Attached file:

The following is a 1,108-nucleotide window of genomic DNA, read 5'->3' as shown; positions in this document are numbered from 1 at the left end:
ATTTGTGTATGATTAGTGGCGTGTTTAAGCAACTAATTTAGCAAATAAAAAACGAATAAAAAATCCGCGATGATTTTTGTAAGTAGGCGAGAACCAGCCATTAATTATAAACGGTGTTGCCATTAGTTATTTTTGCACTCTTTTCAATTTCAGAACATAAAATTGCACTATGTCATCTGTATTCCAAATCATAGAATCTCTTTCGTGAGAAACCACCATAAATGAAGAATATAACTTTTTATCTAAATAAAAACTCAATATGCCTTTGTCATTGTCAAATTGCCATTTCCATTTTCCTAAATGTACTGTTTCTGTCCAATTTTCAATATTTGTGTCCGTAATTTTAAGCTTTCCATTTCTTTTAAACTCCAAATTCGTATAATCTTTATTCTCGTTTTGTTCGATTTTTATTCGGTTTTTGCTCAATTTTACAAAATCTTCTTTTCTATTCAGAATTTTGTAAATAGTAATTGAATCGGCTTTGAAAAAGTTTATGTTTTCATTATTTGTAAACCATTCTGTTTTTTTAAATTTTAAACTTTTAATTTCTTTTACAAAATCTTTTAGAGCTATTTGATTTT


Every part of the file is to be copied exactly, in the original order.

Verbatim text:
The following is a 1,108-nucleotide window of genomic DNA, read 5'->3' as shown; positions in this document are numbered from 1 at the left end:
ATTTGTGTATGATTAGTGGCGTGTTTAAGCAACTAATTTAGCAAATAAAAAACGAATAAAAAATCCGCGATGATTTTTGTAAGTAGGCGAGAACCAGCCATTAATTATAAACGGTGTTGCCATTAGTTATTTTTGCACTCTTTTCAATTTCAGAACATAAAATTGCACTATGTCATCTGTATTCCAAATCATAGAATCTCTTTCGTGAGAAACCACCATAAATGAAGAATATAACTTTTTATCTAAATAAAAACTCAATATGCCTTTGTCATTGTCAAATTGCCATTTCCATTTTCCTAAATGTACTGTTTCTGTCCAATTTTCAATATTTGTGTCCGTAATTTTAAGCTTTCCATTTCTTTTAAACTCCAAATTCGTATAATCTTTATTCTCGTTTTGTTCGATTTTTATTCGGTTTTTGCTCAATTTTACAAAATCTTCTTTTCTATTCAGAATTTTGTAAATAGTAATTGAATCGGCTTTGAAAAAGTTTATGTTTTCATTATTTGTAAACCATTCTGTTTTTTTAAATTTTAAACTTTTAATTTCTTTTACAAAATCTTTTAGAGCTATTTGATTTT